Phases of her childhood lurked in her aspect still. As she walked along to-day, for all her bouncing handsome womanliness, you could sometimes see her twelfth year in her cheeks, or her ninth sparkling from her eyes; and even her fifth would flit over the curves of her mouth now and then.
~ Tess of the D'Urbervilles
by Thomas Hardy
"I sadly want a reform in the construction of children. Nature's only idea seems to be to make them machines for the production of incessant noise."
~ The Woman in White
by Wilkie Collins
Come on back and we'll see if you remember the simplest thing of all – how it is to be children, secure in belief and thus afraid of the dark.
by Stephen King
Eddie discovered one of his childhood's great truths. Grownups are the real monsters, he thought.
by Stephen King
He seemed a kind of cannon loaded to the muzzle with facts, and prepared to blow them clean out of the regions of childhood at one discharge. He seemed a galvanizing apparatus, too, charged with a grim mechanical substitute for the tender young imaginations that were to be stormed away.
~ Hard Times
by Charles Dickens
They came to her, naturally, since she was a woman, all day long with this and that; one wanting this, another that; the children were growing up; she often felt she was nothing but a sponge sopped full of human emotions.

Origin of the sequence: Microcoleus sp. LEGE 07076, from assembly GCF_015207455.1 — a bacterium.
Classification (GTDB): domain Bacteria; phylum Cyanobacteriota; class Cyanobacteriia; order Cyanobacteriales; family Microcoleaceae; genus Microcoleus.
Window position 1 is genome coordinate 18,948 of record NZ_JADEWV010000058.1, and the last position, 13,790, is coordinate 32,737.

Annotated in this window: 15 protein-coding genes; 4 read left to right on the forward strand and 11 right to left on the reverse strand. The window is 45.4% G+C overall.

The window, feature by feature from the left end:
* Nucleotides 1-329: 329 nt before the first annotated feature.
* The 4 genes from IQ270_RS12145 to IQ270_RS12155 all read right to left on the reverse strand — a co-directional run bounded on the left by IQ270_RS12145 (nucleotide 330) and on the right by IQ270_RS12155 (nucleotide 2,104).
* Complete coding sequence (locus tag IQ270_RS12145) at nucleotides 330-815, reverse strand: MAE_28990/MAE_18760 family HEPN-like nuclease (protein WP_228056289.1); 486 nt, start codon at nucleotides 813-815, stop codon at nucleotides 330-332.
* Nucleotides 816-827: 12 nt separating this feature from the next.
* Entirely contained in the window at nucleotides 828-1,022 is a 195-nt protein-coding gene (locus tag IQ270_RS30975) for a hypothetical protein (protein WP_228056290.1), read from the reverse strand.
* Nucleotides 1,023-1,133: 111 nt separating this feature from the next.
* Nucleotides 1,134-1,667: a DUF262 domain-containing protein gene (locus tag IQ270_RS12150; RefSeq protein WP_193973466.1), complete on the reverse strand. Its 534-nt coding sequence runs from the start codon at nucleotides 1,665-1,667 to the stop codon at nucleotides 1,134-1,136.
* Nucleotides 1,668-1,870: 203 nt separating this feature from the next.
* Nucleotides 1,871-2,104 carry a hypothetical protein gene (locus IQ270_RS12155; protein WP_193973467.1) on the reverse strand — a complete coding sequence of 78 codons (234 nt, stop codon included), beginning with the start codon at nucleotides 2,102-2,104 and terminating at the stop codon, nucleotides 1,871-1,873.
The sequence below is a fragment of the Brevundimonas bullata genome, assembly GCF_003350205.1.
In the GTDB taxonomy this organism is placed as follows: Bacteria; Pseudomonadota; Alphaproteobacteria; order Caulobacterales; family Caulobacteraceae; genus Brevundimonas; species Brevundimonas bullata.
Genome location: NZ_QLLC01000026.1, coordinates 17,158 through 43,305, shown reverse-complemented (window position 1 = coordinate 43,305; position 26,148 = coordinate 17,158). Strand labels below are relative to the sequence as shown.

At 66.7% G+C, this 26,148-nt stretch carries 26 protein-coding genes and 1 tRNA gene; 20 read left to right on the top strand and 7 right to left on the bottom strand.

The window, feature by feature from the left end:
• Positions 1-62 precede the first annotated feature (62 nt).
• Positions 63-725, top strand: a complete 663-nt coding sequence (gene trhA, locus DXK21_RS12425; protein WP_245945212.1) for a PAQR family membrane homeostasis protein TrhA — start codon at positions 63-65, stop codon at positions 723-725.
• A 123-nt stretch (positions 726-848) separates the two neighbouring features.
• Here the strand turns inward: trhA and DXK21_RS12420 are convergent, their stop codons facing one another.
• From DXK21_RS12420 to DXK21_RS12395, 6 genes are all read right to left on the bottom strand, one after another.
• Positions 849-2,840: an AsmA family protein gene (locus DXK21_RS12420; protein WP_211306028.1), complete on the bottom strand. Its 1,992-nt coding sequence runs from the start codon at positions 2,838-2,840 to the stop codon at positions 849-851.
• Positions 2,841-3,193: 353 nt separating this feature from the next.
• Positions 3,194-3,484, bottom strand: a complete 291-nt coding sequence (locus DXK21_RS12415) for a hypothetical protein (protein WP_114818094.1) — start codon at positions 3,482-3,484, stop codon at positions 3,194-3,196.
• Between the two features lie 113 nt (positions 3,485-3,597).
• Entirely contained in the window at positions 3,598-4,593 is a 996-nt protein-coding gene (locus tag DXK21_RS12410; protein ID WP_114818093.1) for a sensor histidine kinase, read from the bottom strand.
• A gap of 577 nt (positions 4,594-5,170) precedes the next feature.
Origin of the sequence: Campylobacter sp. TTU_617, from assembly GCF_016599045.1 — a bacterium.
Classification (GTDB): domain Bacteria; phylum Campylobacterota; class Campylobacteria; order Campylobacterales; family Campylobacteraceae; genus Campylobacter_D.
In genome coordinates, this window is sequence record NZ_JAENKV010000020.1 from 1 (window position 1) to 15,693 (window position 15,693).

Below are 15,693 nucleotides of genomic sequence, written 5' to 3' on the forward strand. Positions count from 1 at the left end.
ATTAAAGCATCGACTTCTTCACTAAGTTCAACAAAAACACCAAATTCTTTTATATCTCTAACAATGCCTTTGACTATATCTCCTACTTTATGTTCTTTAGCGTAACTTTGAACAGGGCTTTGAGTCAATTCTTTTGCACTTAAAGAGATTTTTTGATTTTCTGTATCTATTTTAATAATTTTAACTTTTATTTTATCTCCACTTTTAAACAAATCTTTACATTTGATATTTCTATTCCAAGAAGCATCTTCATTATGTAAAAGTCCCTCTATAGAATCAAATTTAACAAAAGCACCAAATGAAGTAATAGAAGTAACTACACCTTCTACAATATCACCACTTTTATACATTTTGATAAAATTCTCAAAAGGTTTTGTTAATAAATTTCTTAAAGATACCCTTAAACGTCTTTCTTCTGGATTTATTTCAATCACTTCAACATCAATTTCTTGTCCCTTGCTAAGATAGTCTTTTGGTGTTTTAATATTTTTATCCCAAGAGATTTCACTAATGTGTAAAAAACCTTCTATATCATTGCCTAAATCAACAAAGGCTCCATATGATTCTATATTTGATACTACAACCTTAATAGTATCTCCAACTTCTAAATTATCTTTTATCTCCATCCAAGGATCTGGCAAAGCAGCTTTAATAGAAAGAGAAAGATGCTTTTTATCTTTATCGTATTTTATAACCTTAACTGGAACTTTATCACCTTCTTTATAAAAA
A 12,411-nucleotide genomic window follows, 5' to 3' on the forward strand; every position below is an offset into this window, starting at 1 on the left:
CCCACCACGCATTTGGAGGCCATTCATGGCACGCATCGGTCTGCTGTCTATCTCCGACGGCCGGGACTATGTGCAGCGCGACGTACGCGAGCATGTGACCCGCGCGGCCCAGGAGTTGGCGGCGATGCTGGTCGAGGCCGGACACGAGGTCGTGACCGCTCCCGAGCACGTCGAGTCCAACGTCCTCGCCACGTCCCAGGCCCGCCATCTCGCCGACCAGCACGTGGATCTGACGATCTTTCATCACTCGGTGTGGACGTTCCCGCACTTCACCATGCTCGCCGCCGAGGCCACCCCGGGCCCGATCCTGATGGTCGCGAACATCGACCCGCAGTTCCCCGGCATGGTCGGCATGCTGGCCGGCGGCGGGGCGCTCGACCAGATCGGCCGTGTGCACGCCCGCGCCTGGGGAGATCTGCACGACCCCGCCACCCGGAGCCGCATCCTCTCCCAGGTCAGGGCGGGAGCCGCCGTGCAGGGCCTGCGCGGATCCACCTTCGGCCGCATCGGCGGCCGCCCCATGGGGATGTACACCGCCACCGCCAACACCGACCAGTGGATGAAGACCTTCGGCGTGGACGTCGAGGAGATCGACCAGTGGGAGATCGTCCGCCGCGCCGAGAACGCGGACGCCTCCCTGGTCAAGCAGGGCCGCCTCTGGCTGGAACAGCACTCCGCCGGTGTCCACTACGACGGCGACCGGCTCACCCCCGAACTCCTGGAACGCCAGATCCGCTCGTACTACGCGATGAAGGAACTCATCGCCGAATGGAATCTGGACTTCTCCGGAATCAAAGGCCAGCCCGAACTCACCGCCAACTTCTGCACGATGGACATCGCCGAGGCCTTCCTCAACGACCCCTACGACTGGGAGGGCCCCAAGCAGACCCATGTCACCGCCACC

~ To the Lighthouse
by Virginia Woolf
"Mother says as th' two worst things as can happen to a child is never to have his own way-or always to have it. She doesn't know which is th' worst."
~ The Secret Garden
by Frances Hodgson Burnett
What's in a name? That is what we ask ourselves in childhood when we write the name that we are told is ours.
by James Joyce
Children begin by loving their parents; as they grow older they judge them; sometimes they forgive them.
~ The Picture of Dorian Gray
by Oscar Wilde
"I would not send a poor girl into the world, unarmed against her foes, and ignorant of the snares that beset her path; nor would I watch and guard her, till, deprived of self-respect and self-reliance, she lost the power or the will to watch and guard herself."
~ The Tenant of Wildfell Hall
by Anne Bronte